Does Schooling Create a Better Writer?

Hello Everyone!

2020 has already proven to be full of surprises as well as change within my home. I have learned many new skills being a Paraeducator – my most recent adventure is being a 1:1 sub for a little boy with behavioral and social needs. I have learned so much from the wonderful staff and have been enjoying my time with him no matter how trying it may be at times.

I have also changed my schooling plan – again! Shocker right? Not really. I have been struggling a lot with what it is that I want to accomplish and I have decided that a teaching certification would allow me to be both financially stable as well as give me a job that I enjoy while I work on my MA in a few years. I think that it is important to continue living life before throwing myself one hundred percent into school… again.

That being said, I still plan on working on the blog as well as working through book reviews and practicing and refining what I do while I continue on a new adventure.

That leads me to the topic that I wanted to cover for this week. Does having a formal education make you a better writer? The short answer is maybe. Here is the longer one: Yes and No. Almost the same answer. Let me explain.

Schooling teaches you thinks such as: grammar, paragraph structure, new styles, and critical thinking. It helps to expand what you read if you tend to lean one way only for books and it shows you new techniques.

Here’s where I think that school gets int the way: You don’t have time to practice. Writing the way that you want to takes time and practice. Personally, when going to school I did very little writing that wasn’t for an assignment and I didn’t get to develop the skills that I wanted to.

While school does help to broaden your horizons a bit, nothing beats practice and experimentation. Try something safe then do something crazy. Write a horror story that ends with the person playing barbies and then write a horror story where the person is being used as the doll by the monster under the bed. Write in first, second, and third person. Figure out what you like, what you hate, what you are good at, and what you are bad at. Without knowing that there isn’t a way for us to move forward with our craft.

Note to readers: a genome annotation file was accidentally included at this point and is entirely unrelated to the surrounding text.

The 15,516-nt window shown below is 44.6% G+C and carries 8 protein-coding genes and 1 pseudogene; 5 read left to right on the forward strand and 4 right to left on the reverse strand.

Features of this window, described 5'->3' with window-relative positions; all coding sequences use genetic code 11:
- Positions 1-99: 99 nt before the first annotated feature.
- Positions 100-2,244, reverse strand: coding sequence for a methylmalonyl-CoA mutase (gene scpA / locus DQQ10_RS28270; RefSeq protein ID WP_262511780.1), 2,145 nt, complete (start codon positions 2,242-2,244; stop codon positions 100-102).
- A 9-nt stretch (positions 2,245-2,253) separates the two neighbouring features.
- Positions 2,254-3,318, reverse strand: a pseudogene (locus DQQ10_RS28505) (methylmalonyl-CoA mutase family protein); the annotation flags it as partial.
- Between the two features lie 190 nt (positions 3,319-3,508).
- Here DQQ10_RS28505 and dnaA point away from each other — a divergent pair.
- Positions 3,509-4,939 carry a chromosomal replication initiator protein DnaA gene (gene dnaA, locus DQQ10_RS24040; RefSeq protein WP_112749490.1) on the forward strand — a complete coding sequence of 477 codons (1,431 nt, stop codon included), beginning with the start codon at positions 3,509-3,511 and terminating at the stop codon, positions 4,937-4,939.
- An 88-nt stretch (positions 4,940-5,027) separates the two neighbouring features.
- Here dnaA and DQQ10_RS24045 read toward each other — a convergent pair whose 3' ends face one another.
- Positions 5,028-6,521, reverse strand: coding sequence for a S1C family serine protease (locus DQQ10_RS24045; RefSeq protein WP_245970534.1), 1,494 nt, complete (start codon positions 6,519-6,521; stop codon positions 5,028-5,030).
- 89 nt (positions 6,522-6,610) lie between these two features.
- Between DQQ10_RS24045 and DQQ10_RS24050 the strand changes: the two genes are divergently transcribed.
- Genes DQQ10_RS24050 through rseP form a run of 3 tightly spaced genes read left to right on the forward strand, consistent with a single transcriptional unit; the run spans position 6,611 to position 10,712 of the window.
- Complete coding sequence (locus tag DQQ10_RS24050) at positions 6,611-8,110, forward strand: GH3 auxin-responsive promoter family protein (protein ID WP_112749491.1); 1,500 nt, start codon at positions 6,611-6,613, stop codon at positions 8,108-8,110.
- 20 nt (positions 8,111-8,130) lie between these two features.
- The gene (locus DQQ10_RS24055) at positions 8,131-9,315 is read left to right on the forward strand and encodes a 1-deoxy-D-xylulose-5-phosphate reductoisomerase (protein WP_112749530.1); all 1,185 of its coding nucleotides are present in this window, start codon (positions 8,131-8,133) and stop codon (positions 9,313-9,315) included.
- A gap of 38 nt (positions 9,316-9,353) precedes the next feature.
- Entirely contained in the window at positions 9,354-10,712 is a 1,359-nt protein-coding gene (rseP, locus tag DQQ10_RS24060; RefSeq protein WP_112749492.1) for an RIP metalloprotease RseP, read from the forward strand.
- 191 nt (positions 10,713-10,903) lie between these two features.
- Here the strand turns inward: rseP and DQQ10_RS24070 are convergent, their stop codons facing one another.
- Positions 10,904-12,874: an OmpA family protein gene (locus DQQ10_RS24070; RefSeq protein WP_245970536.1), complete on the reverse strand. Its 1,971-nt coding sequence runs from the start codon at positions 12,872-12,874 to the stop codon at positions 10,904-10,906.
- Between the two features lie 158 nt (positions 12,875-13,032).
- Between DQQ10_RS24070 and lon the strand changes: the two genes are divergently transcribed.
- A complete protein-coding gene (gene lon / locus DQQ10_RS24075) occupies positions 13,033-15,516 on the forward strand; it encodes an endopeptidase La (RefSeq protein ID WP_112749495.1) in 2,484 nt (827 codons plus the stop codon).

Some of the most awesome things we write can be a result of an experiment that went horribly wrong. I tried to write a short story that was a thriller/horror and it turned into a crime/murder mystery novel. It’s written in multiple perspectives – which is something I’d never done before – and I have entire sections where no names are used, only pronouns.

I do think that school helped me to learn about writing, but I think that it also showed me where my curiosity was. I rediscovered my love that had been destroyed by “real world” thoughts and I didn’t know what real happiness was until I allowed myself time to explore that.

I learned what it is that I want to read. Every author should write something that they would want to read – I think that that is what is most important.

Moving aside from that, I do think that a writing community is very important too. I have a couple that I am apart of on Facebook and I have even been working with some of them to set up pen pals- which is something that I’ve always kind of wanted! I am very excited to try another style of writing and get to know a lot of amazing people through this process.

As always any comments, questions, or concerns are more than welcome!

Till the next chapter,

Amanda

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